By making a few calculations -- I will spare you the details -- I now expect an unexciting 50-60% cure rate from these GS-7977 studies. It looks like Gilead will have to remix the drug cocktail, adding another drug to boost efficacy, to achieve more competitive hepatitis C cure rates. I would remain on the sidelines with regards to Gilead shares.
Gilead's pain has been Vertex's gain, with the latter's shares up 14% despite underwhelming Incivek prescription data. Vertex is also benefitting from early Phase II results suggesting a triple combination of Incivek, the experimental Vertex drug VX-222 and ribavirin may be potent enough to exclude the use of injectable and difficult-to-tolerate interferon. An interferon-free regimen would be a big positive, especially since there are hints of reduced rash, a key Incivek side effect.
I'm starting to get my usual Hep C headache, so let's cut to the chase: Bold investors might consider owning Vertex shares into next month's EASL conference. The dynamics are complicated, so I wouldn't suggest a big position. Meanwhile, Gilead seems likely to be stuck in neutral for awhile.
In related news, I'm stocking up on Advil and heading to Barcelona for EASL's big hepatitis C meeting next month. Look for tweets (follow @natesadeghi) and reports published by
Is the FDA's usually tough Oncologic Drugs Advisory Committee (ODAC) going soft? That could be good news for
. Unlike most investors, I think Onyx has a shot at approval.
Last week, ODAC voted 7-to-4 with two abstentions in favor of recommending accelerated approval to
( TLON) Marqibo, a a liposomal formulation of the anti-cancer drug vincristine for the treatment of acute lymphoblastic leukemia, or ALL. Accelerated approval is an FDA regulatory pathway that allows a drug to be approved based on surrogate endpoints and therefore brought to market faster.
Admittedly, I expected the FDA's ODAC panel to reject Marqibo, which generated confirmed responses in 15% of patients with response duration of only 28 days, according to the FDA's analysis. The lower end of the 95% confidence interval -- statistically, a guess as to the worst-case median result -- dipped well below a 10% response rate. Despite this unimpressive efficacy and some safety issues, panelists cited the limited options for Marqibo's late-stage patient population as the justification for a favorable vote. One panelist even said he expected Talon's confirmatory trial to fail as he voted in favor of approval.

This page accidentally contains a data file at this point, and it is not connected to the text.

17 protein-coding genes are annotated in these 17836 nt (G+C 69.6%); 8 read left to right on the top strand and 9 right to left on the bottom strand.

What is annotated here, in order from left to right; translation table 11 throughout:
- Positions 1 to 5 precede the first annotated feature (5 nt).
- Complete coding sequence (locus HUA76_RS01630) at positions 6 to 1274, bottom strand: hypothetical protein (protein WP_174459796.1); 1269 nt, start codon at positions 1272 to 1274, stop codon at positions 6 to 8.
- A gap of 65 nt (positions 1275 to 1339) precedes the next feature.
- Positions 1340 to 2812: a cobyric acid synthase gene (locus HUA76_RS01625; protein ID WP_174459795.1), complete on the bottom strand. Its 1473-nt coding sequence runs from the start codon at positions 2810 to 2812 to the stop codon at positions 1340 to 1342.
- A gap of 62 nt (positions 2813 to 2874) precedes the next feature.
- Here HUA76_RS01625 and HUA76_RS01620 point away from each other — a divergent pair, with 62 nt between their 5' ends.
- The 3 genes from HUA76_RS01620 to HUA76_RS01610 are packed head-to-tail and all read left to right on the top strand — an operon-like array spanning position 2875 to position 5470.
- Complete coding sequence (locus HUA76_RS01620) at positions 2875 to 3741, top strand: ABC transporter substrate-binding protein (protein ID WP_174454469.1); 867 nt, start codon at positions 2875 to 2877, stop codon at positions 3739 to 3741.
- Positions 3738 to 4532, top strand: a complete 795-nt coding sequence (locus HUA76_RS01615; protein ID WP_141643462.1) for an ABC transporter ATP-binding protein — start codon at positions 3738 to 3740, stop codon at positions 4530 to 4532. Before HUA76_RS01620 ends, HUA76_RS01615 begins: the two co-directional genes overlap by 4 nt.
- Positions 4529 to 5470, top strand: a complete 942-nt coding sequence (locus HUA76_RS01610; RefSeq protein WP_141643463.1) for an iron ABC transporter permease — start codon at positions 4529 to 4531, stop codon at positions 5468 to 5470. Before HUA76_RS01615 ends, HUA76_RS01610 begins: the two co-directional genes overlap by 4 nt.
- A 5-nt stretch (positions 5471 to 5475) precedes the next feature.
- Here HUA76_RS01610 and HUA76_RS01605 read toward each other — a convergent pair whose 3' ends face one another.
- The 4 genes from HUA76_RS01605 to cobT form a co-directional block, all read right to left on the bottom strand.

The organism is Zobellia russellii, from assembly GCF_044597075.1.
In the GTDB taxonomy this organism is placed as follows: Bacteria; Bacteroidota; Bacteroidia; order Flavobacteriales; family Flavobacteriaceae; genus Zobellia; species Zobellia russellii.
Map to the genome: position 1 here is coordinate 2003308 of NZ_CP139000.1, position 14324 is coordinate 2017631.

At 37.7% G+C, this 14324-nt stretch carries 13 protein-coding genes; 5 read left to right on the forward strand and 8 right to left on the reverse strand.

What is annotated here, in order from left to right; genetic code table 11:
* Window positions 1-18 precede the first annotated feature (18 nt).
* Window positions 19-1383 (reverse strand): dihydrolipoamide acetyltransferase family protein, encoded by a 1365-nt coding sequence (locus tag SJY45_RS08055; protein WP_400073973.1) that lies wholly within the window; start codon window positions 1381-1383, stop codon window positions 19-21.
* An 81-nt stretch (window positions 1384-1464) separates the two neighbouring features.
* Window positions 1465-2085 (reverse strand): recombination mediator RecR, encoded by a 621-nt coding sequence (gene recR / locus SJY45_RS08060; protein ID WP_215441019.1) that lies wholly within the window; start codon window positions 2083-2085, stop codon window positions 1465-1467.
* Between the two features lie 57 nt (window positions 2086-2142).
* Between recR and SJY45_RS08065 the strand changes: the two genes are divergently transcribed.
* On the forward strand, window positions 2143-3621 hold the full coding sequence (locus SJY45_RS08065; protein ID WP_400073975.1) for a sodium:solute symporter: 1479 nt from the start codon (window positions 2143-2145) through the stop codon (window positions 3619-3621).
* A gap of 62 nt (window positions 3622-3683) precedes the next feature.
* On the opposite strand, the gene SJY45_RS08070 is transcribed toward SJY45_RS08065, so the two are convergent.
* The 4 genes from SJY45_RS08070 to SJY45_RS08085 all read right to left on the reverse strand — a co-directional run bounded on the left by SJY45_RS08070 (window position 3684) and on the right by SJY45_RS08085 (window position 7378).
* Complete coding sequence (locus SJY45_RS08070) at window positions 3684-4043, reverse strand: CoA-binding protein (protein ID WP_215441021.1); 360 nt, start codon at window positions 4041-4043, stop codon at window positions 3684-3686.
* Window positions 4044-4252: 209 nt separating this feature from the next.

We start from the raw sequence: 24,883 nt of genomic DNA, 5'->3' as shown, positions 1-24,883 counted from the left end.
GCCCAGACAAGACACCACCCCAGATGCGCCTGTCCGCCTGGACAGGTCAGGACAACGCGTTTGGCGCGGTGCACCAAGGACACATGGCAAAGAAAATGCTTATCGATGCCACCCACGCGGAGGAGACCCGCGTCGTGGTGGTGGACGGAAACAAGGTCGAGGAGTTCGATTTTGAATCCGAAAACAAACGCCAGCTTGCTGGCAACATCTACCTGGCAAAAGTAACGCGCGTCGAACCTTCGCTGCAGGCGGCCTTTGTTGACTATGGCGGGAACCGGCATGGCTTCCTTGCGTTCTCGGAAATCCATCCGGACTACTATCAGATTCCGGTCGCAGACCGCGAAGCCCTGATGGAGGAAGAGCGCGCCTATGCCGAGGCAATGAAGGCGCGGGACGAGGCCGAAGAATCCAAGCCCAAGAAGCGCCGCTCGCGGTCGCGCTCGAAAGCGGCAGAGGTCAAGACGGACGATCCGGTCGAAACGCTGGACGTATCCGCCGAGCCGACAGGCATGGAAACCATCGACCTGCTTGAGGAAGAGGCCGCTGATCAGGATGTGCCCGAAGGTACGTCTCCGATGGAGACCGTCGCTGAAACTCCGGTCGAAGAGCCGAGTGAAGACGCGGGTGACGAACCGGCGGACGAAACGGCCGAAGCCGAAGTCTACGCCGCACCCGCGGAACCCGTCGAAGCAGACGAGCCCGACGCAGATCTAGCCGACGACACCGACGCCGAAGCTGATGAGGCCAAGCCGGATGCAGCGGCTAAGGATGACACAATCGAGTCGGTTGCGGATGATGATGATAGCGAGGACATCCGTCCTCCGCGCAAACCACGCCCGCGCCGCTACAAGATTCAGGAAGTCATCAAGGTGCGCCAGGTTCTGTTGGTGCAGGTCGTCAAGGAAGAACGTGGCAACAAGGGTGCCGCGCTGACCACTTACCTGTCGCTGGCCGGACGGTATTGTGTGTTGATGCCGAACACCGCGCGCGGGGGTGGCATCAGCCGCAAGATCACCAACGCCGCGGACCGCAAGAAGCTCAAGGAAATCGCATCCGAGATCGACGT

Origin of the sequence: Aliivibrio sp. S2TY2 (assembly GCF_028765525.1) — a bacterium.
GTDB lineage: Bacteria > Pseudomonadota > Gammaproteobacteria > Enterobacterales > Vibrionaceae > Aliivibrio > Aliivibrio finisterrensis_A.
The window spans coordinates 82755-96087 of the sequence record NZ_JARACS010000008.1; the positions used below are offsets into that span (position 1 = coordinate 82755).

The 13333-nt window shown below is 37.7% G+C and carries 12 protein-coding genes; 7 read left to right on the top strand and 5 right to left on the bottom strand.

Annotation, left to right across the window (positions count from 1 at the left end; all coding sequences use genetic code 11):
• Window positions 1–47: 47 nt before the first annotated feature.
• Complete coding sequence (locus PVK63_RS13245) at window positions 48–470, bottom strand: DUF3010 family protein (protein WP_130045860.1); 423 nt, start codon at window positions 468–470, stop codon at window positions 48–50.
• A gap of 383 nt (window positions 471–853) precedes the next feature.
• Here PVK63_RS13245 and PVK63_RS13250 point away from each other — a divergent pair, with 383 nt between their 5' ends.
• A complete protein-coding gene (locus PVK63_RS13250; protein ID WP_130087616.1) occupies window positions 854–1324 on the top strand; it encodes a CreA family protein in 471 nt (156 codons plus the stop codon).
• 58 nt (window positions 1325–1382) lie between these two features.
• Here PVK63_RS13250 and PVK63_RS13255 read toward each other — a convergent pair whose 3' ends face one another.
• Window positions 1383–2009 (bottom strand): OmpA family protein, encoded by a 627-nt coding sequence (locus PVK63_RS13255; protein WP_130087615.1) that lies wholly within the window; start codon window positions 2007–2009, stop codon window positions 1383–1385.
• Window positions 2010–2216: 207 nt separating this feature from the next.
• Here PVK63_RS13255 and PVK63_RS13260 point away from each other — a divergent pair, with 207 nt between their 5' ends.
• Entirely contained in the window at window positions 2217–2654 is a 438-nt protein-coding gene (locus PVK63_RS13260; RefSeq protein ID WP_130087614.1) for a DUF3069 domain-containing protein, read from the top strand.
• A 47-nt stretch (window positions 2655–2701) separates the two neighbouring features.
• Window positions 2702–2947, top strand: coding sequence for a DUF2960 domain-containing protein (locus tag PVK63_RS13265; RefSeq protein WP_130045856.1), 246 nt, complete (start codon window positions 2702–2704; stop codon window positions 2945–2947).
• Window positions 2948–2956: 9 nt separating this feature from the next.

Few investors expect Onyx' carfilzomib to receive accelerated approval for late-stage multiple myeloma, and Talon's Marqibo may yet -- and probably should -- be rejected by the FDA (the panel vote isn't binding.) Nonetheless, the favorable vote highlights how sympathetic even ODAC can be towards drugs for salvage patients.
That carfilzomib looks far more effective and safer than Talon's Marqibo only adds to my confidence. Although the drugs target different diseases, carfilzomib's response rate (24%) and duration of response (7.8 months) is far more impressive than the results that garnered Marqibo a positive vote.
As I was with Talon, Onyx skeptics may well be surprised.
Verastem's fundamentals haven't changed. I still think UBS'
for an interesting-but-still-preclinical drug pipeline is ridiculous. I would still assign a POS in-line with historical norms, which puts Verastem at roughly fair value. I still think the company's lead compound, VS-507 but known chemically as salinomycin, has worrisome toxicity signals in animals. And Sirtris' resveratrol failure is still a blemish on CEO Christoph Westphal's resume. (
does have four Sirtrus-developed molecules in the clinic, so a phoenix may yet rise from resveratrol's ashes.)
Yet there is an important and unexpected endnote to my Verastem column: Shortly after publication and at the suggestion of a mutual connection, Verastem Chief Operating Officer Robert Forrester reached out for a conversation. Only rarely does a company engage directly with a vocal skeptic; usually, management either discretely ignores or openly bashes its critics. Even though we disagreed on some points -- including the extent to which animal safety data will help identify salinomycin's therapeutic window in humans -- Forrester's willingness to have an adult conversation really impressed me. I'm a firm believer that honest dialogue drives long-term success. Investors should take note: Verastem won't be worth $20 per share for a while, but management is a class act.
Disclosure: Sadeghi-Nejad has no position in any of the stocks mentioned in this column.
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Nathan Sadeghi-Nejad has 15 years experience as a professional health-care investor, most recently as a sector head for Highside Capital. He has worked on the sell side (with independent research boutiques Sturza's Medical Research and Avalon Research) and the buyside (at Kilkenny Capital prior to Highside). Sadeghi-Nejad is a graduate of Columbia University and lives in New York. You can follow him on Twitter @natesadeghi.